CANADA FX DEBT-C$ notches 5-week high on NAFTA optimism, Wall Street rally

    * Canadian dollar at C$1.2773, or 78.29 U.S. cents
    * Loonie touches its strongest since Feb. 27 at C$1.2758
    * Bond prices lower across the yield curve

    By Fergal Smith
    TORONTO, April 4 (Reuters) - The Canadian dollar
strengthened to a five-week high against its U.S. counterpart on
Wednesday, boosted by optimism on a NAFTA trade deal and gains
on Wall Street, as investors grew less fearful of Sino-U.S.
trade tensions.
    At 4 p.m. EDT (2000 GMT), the Canadian dollar          was
trading 0.3 percent higher at C$1.2773 to the greenback, or
78.29 U.S. cents. The currency touched its strongest level since
Feb. 27 at C$1.2758.
    "Sentiment changed yesterday following positive headlines
regarding the NAFTA negotiations," said Mazen Issa, senior FX
strategist at TD Securities.
    Mexico, Canada and the United States have made good progress
in their bid to rework the North American Free Trade Agreement
but still have work to do, Canadian Foreign Minister Chrystia
Freeland said on Wednesday.             
    Late strength on Wall Street added to support for the
loonie, Issa said. Wall Street stock indexes staged a comeback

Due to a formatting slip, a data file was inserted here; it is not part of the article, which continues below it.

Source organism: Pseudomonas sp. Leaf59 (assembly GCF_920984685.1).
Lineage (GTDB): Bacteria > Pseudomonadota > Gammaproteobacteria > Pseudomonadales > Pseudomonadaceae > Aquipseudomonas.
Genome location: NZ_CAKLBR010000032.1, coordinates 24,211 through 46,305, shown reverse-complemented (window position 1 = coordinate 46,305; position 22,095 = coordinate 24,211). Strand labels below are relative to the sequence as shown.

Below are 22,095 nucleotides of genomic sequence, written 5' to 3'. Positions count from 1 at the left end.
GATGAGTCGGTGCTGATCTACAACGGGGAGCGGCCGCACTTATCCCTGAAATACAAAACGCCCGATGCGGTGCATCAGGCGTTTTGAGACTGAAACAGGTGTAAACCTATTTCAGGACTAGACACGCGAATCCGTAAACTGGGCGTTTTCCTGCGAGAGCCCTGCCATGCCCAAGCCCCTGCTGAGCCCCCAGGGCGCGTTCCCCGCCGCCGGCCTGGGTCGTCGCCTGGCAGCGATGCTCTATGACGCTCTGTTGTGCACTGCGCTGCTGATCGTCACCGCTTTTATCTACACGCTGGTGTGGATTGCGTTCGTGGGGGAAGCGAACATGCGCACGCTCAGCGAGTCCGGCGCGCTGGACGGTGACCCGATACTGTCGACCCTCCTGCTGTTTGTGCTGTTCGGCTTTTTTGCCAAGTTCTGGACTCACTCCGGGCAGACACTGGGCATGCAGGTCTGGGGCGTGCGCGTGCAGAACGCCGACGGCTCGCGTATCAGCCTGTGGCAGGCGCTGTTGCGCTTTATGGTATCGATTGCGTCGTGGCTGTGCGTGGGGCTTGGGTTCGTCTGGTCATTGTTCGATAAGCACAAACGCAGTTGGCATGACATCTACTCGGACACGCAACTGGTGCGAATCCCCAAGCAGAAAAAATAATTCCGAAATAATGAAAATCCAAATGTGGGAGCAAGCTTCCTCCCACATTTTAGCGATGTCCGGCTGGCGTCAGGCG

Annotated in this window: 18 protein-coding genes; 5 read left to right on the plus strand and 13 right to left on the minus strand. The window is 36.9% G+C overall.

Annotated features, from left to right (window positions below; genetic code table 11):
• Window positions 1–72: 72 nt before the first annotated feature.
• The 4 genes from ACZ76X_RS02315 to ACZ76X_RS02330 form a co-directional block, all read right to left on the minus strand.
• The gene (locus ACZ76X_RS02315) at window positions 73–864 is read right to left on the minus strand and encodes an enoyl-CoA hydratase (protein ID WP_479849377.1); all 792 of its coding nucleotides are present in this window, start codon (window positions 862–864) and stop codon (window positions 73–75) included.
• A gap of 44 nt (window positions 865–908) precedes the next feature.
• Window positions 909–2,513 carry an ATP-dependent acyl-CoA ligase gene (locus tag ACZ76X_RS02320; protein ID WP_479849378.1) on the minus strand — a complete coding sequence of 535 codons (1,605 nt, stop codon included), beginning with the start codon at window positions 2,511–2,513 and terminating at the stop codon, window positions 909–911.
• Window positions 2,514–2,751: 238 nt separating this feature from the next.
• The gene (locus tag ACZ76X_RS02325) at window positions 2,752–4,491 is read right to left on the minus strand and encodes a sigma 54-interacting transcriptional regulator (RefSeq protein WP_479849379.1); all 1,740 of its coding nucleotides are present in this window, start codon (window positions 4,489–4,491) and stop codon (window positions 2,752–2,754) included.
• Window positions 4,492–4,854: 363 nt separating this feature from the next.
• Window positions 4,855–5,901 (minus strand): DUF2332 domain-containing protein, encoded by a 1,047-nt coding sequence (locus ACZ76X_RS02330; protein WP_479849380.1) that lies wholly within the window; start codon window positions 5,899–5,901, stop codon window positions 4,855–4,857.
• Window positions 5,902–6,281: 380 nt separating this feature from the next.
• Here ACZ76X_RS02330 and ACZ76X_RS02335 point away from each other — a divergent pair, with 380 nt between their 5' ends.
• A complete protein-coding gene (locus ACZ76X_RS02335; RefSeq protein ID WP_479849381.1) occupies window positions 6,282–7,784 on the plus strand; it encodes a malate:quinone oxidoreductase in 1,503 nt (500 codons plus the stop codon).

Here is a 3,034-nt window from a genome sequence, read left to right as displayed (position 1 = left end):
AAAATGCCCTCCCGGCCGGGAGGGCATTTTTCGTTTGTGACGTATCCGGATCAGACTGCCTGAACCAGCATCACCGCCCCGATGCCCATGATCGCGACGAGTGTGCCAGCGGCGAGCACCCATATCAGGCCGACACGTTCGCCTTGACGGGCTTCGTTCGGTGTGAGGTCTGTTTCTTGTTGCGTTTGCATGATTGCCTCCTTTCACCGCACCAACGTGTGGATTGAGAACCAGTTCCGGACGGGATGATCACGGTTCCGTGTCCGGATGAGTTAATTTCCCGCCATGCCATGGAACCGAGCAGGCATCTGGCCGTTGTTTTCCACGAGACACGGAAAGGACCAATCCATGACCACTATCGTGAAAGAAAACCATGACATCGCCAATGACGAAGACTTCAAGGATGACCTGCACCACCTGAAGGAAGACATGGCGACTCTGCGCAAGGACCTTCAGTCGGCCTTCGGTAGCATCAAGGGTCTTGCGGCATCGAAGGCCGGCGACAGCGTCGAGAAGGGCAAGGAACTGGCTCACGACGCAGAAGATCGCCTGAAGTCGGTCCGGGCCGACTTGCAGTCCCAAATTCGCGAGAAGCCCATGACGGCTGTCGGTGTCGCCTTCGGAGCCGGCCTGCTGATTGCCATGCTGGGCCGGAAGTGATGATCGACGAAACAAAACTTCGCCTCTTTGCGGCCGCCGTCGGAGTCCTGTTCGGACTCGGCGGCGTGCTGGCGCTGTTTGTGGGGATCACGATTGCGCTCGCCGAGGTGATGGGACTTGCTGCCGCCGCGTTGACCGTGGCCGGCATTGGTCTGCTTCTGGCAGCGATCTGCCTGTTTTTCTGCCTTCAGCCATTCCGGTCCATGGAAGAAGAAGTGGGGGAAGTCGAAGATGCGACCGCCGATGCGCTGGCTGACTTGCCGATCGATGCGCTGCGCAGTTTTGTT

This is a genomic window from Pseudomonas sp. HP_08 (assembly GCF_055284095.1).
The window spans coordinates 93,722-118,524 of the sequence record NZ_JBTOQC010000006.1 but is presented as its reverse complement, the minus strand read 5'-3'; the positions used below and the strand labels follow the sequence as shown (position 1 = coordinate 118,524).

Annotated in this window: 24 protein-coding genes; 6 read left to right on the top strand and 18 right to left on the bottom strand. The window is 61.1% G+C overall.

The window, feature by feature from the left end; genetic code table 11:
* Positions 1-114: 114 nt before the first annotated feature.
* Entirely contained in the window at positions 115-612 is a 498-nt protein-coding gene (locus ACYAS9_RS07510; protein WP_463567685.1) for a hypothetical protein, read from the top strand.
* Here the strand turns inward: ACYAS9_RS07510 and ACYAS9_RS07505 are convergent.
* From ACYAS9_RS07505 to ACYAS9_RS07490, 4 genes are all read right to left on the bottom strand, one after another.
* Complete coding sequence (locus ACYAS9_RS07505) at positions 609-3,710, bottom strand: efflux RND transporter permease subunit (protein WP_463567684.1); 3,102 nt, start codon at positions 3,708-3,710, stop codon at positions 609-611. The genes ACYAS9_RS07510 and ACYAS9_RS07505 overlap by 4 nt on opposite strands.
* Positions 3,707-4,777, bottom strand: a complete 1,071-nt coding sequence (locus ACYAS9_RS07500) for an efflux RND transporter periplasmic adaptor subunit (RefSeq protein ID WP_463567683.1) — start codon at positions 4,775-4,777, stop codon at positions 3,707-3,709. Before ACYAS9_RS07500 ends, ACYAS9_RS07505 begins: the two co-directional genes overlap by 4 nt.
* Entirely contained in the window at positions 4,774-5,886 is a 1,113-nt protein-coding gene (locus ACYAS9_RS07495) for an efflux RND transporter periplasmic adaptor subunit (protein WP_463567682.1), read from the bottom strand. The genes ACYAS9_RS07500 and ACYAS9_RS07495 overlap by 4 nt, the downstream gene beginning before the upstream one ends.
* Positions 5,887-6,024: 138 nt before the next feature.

to close around 1 percent higher as investors turned their focus
to earnings and away from the trade conflict between the United
States and China, which slammed shares in early trade.     
    Canada's commodity-linked currency tends to be sensitive to
movement in stock markets due to the signal it sends about the
outlook for growth.                 
    The price of oil, one of Canada's major exports, pared
losses as a surprise draw in U.S. crude stockpiles offset trade
    U.S. crude oil futures        settled 0.2 percent lower at
$63.37 a barrel.
    Toronto homes sales tumbled 39.5 percent in March from the
previous year, as tighter mortgage rules and higher borrowing
costs dampened demand, data showed.                 
    The Bank of Canada has raised interest rates three times
since July. But recent data pointing to slower first-quarter
growth than the central bank has expected could forestall
further interest rate hikes.    
    "It may require a bit more patience on the policy front,"
Issa said.
    Canadian trade data for February is due on Thursday and the
March employment report is due on Friday.
    Canadian government bond prices were lower across the yield
curve in sympathy with U.S. Treasuries. The two-year           
fell 3 Canadian cents to yield 1.815 percent and the 10-year
            declined 22 Canadian cents to yield 2.177 percent.

 (Reporting by Fergal Smith; Editing by Steve Orlofsky and David